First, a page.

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glass block anchorage

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I'm looking for some input on the anchoring of glass block wall panels. 
I am working with a group of architects who feel that using steel
channels along the top and sides of the wall panel will detract too much
from the architectural statement of the building.  UBC section 2110
clearly allows the use of "panel anchors" to anchor glass block, but
also requires that the panels be anchored for a minimum load of 200
lbs/ft.  I am having trouble quantifying the allowable load for these
anchors (as well as satisfying myself that a light gage metal strap
perpendicular to the direction of the load can provide a positive
connection).

I have spoken with members of ICBO, the International Masonry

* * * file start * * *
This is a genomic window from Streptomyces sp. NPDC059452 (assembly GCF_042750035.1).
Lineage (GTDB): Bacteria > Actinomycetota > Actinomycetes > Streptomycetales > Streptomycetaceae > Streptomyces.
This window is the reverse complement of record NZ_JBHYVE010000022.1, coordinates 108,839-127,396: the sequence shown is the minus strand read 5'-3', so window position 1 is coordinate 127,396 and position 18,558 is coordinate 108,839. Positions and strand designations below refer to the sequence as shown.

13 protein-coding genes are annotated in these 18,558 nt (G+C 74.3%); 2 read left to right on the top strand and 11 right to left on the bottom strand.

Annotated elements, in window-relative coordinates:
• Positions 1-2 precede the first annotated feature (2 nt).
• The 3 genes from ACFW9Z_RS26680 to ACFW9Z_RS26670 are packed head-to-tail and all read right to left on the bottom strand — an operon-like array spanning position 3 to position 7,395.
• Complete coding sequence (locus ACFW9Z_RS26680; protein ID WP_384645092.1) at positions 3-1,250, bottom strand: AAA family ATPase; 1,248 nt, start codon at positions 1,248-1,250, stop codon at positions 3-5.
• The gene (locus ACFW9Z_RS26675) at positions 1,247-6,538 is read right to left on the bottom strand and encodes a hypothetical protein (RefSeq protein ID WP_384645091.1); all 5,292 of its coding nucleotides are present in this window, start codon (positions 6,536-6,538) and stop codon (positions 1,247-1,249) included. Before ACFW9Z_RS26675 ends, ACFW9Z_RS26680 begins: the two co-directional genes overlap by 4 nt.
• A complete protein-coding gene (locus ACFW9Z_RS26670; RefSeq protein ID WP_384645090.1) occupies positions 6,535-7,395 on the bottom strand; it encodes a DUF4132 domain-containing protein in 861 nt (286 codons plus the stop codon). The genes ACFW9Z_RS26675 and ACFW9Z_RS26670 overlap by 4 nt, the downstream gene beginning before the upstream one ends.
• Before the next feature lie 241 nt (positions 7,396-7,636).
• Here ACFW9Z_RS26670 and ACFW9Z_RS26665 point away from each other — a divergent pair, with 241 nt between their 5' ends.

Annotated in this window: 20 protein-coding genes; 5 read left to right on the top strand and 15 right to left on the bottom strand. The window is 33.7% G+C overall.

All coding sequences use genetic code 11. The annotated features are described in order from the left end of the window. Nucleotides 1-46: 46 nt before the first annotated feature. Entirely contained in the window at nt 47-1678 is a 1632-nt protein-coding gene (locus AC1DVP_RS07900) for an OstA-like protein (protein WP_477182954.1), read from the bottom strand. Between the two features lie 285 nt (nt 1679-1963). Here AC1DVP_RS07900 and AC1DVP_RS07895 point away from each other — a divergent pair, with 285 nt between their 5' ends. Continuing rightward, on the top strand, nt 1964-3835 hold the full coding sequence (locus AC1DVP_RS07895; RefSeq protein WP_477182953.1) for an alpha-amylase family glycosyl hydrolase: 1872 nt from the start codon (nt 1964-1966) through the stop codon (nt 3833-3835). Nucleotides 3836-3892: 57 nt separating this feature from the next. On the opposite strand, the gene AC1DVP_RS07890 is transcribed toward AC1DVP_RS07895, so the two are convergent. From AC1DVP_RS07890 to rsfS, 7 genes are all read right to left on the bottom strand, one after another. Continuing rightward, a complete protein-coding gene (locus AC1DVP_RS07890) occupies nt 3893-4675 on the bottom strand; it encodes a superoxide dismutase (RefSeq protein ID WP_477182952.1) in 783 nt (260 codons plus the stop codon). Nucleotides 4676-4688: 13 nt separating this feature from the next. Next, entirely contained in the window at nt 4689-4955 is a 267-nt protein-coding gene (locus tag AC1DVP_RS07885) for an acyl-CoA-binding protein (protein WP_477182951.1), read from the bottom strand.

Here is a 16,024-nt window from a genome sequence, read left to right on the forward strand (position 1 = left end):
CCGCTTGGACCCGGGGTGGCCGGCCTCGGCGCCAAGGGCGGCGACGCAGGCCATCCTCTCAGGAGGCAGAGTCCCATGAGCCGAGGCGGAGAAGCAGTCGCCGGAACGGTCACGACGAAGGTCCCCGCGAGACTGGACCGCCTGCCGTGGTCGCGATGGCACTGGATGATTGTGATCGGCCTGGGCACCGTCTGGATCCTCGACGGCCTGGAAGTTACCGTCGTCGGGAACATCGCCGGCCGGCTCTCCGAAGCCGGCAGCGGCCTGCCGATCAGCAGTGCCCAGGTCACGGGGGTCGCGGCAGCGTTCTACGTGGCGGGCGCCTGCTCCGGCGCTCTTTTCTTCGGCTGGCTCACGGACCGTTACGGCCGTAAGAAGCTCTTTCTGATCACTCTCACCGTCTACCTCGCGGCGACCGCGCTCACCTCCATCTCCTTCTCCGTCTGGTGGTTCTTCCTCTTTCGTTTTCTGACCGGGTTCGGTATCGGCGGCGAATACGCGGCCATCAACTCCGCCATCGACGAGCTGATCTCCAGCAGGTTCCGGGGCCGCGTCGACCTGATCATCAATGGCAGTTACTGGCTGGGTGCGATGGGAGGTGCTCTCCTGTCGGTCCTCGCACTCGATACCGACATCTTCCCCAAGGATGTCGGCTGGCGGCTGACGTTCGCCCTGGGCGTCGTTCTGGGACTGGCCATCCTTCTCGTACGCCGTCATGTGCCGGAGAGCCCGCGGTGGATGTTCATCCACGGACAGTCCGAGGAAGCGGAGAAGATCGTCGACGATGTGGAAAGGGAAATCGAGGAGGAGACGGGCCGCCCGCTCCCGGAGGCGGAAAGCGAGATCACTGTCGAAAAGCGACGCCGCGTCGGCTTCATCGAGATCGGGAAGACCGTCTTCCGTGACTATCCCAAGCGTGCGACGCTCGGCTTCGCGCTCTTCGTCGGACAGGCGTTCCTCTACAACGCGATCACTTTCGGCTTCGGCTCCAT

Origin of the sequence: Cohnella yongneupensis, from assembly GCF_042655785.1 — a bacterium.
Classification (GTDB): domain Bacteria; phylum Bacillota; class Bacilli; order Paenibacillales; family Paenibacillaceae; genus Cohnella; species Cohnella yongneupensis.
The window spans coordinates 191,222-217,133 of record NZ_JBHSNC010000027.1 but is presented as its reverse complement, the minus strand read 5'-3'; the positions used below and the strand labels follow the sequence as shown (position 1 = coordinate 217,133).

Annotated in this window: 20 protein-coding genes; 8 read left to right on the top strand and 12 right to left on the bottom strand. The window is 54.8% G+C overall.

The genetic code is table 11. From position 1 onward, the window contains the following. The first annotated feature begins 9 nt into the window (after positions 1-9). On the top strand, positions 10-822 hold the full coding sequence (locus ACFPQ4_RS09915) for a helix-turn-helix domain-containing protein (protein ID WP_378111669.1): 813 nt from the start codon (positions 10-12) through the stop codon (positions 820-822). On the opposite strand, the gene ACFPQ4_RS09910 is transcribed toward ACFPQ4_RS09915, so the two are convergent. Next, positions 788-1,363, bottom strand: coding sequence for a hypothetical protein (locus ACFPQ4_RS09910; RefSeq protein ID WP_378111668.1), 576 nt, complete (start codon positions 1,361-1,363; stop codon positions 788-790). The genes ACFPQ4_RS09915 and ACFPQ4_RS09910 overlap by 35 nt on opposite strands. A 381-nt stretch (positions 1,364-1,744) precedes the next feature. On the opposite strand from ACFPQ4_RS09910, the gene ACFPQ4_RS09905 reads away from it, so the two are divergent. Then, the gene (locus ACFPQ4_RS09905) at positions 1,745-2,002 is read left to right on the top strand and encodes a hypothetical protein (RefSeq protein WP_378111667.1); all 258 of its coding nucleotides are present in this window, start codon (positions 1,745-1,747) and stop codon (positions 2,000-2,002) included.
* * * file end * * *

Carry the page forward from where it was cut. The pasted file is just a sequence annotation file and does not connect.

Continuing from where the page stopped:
Association, The Masonry Association of California, and Pittsburg
Corning in regard to this issue and still have nothing definitive.  The
best and most relevant information I received from Pittsburg Corning was
a copy of some testing which was performed on some 12 ft square glass
block panels anchored to a frame with panel anchors at 16 inches on
center on both sides and across the top.  The panel was loaded with a
constant pressure by inflating air bags on the face.  Failure of the
panel anchors was recorded at a pressure of 60 lbs/sq ft.  It has been
my experience that a safety factor of 4 is ordinarily used on ultimate
failure loads such as this. That would leave me with an allowable design
load of 15 lbs/ sq ft which may meet wind and seismic criteria, but will
not meet the requirement for anchorage in the code -  even if I double
the anchors to 8 inches on center.  Am I applying too great a safetly
factor? 

Any comments or advice? 

Karen E. Casano, CE
Biggs Cardosa Associates
San Jose, Ca.